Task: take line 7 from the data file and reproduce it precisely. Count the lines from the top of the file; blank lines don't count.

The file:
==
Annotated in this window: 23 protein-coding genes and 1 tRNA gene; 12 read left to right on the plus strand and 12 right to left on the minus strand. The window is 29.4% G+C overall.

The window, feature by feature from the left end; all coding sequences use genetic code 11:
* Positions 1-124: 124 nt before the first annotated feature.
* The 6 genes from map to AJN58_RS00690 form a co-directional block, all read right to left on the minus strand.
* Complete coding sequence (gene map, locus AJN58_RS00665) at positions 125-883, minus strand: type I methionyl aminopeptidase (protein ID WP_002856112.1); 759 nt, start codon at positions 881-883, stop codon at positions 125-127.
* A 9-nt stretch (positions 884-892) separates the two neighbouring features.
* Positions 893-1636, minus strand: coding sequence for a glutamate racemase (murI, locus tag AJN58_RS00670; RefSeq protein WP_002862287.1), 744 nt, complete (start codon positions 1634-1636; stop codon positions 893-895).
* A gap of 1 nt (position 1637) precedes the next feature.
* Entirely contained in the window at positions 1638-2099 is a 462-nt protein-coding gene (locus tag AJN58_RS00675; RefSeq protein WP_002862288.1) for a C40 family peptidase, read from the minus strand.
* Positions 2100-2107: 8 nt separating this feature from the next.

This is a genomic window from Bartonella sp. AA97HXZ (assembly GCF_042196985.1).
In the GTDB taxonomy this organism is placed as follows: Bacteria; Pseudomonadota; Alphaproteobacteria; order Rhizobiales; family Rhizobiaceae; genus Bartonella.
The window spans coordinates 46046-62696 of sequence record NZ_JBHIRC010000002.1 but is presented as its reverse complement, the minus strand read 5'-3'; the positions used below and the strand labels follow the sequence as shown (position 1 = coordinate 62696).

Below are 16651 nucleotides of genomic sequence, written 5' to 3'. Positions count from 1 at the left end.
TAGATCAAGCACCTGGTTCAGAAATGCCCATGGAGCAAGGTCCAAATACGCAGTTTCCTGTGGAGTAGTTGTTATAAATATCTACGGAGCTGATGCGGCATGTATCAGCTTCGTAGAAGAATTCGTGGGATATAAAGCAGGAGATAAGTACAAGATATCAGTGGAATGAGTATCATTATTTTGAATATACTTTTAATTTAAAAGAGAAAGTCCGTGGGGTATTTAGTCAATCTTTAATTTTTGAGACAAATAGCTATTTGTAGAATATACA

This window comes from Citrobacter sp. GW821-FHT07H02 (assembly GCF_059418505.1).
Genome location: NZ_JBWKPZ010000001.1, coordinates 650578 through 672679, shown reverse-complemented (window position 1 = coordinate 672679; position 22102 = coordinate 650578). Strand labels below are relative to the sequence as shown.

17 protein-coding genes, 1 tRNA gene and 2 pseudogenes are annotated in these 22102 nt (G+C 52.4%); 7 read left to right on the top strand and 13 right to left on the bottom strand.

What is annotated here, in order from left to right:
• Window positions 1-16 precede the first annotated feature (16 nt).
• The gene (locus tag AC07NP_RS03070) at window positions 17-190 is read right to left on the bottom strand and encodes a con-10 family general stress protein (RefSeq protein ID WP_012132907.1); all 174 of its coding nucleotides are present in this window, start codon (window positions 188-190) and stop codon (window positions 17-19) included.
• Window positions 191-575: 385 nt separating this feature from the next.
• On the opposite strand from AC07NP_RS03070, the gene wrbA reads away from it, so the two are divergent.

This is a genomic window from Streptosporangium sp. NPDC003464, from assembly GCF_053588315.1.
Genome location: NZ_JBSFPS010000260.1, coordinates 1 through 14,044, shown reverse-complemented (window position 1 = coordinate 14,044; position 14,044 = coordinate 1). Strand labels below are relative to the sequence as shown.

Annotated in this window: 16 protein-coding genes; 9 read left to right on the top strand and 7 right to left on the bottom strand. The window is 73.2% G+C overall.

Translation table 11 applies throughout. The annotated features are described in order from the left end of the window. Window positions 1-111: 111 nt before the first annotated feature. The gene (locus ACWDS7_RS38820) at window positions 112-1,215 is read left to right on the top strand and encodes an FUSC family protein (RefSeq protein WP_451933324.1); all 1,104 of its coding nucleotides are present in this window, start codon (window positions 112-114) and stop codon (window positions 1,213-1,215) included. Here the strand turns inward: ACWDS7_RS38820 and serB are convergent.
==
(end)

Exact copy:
* Positions 893-1636, minus strand: coding sequence for a glutamate racemase (murI, locus tag AJN58_RS00670; RefSeq protein WP_002862287.1), 744 nt, complete (start codon positions 1634-1636; stop codon positions 893-895).